The 5 Phases of Mitosis

Stem Cell Regeneration Center Glossary

All cells have to eventually duplicate. in nature, there are 2 main methods of cell duplication. Mitosis and Meiosis.

The Process of Mitosis

Mitosis is the exact opposite of cell duplication through meiosis where the chromosome population is split in half. [1] This fundamental process of cell division allows for each new cell to retain their original chromosome numbers, allowing other cell types to increase or maintain its populations. Mitosis and the process known as cytokinesis define the “M” mitotic phase of the cell division cycle. In this process, the mother cell will form into two distinct daughter cells.[2]

Mitosis is the process by which a single eukaryotic cell divides to produce two daughter cells, each containing an identical set of chromosomes. This is crucial for growth, development, and tissue repair in multicellular organisms. Mitosis ensures that each daughter cell receives a full set of chromosomes, preserving the genetic information of the parent cell.

5 stages of mitosis




  • Chromatin Condensation: The long, thread-like chromatin condenses and becomes visible under a light microscope as individual chromosomes. Each chromosome consists of two sister chromatids held together at a region called the centromere.
  • Nuclear Envelope Breakdown: The nuclear envelope begins to disintegrate.
  • Spindle Formation: The mitotic spindle, a structure made of microtubules, begins to form. Centrosomes, which are the cell’s microtubule-organizing centers, move to opposite poles of the cell and help in spindle formation.


  • Chromosome Alignment: The chromosomes align at the equatorial plane, known as the metaphase plate, in the center of the cell. This ensures that each daughter cell will receive one chromatid from each chromosome.
  • Spindle Attachment: The spindle fibers attach to the centromere of each chromosome.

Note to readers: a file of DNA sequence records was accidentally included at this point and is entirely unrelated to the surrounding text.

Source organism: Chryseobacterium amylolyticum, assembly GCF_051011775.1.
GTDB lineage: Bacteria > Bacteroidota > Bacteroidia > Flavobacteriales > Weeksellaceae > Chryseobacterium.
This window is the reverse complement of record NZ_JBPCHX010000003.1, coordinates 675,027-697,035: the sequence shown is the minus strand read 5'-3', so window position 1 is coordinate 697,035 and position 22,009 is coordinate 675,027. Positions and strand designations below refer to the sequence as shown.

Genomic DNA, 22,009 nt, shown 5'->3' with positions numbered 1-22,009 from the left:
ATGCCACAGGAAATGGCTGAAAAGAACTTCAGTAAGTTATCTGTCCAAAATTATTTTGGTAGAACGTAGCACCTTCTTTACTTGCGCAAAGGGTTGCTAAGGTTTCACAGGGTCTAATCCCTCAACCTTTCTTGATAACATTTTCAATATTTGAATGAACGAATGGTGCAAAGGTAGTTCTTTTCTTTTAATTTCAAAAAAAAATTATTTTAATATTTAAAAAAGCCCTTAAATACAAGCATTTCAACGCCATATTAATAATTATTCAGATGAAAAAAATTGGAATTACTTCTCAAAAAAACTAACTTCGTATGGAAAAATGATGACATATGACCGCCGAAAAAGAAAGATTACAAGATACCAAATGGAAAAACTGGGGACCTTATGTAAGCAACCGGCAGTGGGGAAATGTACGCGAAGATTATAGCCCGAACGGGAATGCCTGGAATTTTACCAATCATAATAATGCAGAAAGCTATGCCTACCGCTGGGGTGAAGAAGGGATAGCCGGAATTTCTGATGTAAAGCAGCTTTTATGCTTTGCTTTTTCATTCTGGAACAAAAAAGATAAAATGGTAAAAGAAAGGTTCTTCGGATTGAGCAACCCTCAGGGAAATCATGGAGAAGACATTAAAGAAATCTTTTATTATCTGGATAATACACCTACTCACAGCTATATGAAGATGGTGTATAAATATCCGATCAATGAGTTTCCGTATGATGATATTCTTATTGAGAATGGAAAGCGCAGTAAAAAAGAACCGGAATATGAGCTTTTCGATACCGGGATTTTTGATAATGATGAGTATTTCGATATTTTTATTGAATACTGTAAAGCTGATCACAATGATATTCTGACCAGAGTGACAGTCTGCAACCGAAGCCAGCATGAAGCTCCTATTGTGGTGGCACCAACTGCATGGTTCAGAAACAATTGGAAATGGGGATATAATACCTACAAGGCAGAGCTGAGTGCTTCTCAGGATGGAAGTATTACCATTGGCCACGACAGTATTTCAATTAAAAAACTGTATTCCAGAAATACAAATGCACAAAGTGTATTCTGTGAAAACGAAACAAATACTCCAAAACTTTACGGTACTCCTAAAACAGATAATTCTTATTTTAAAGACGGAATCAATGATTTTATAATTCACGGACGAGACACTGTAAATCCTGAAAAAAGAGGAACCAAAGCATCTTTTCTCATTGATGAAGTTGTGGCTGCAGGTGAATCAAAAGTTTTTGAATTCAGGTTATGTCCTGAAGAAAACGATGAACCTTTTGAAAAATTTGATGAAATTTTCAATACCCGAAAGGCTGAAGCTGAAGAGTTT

• Sister Chromatid Separation: The centromeres split, and the sister chromatids are pulled apart towards the opposite poles of the cell. This separation ensures each daughter cell will have a full set of chromosomes.
  • Cell Elongation: The cell elongates due to the lengthening of the microtubules.


  • Nuclear Envelope Reformation: The nuclear envelope re-forms around each set of separated sister chromatids.
  • Chromosomes De-condense: The chromosomes begin to de-condense back into the thread-like chromatin.
  • Nucleoli Reappear: The nucleoli, regions within the nucleus where ribosomal RNA is produced and assembled, start to become visible again.


While not technically a phase of mitosis, cytokinesis usually occurs shortly after mitosis. It involves the division of the cytoplasm, resulting in the formation of two separate daughter cells. In animal cells, this is achieved through the formation of a cleavage furrow, which pinches the cell into two. In plant cells, a cell plate forms in the middle and eventually develops into a new cell wall, dividing the cell into two.

It’s important to note that mitosis is just one part of the cell cycle. Before entering mitosis, cells go through a phase called interphase, which includes G1 (gap 1), S (synthesis, where DNA is replicated), and G2 (gap 2) phases. Interphase is a period of growth and preparation for the cell to undergo mitosis.
When the cells duplicate through mitosis, two identical cells are formed in the gastrulation process.[3]There are five basic phases in the life-cycle of all cells.  The Phases are known as PMATI (pronounced PeeMahtEee). The 5 phases of mitosis are:

More on Cytokinesis & Telophase

The process of Mitosis ends with telophase which is the point that our chromosomes reach the poles.  After this stage, the nuclear membrane begins to reforms, and chromosomes start to decondense into the interphase conformation. The telophase stage is followed by cytokinesis, which is the division of the cytoplasm into 2 daughter cells. Daughter cells which are formed in this process have identical compositions genetically.

Published Clinical Citations

[1] ^ Boettcher, Barbara, and Yves Barral. 2013. The cell biology of open and closed mitosis. Nucleus (Austin, Tex.), no. 3 (April 15). doi:10.4161/nucl.24676.

[2] ^ Heijink, Anne Margriet, Małgorzata Krajewska, and Marcel A T M van Vugt. 2013. The DNA damage response during mitosis. Mutation research, no. 1-2 (July 21). doi:10.1016/j.mrfmmm.2013.07.003.

[3] ^ Kuffer, Christian, Anastasia Yurievna Kuznetsova, and Zuzana Storchová. 2013. Abnormal mitosis triggers p53-dependent cell cycle arrest in human tetraploid cells. Chromosoma, no. 4 (April 28). doi:10.1007/s00412-013-0414-0.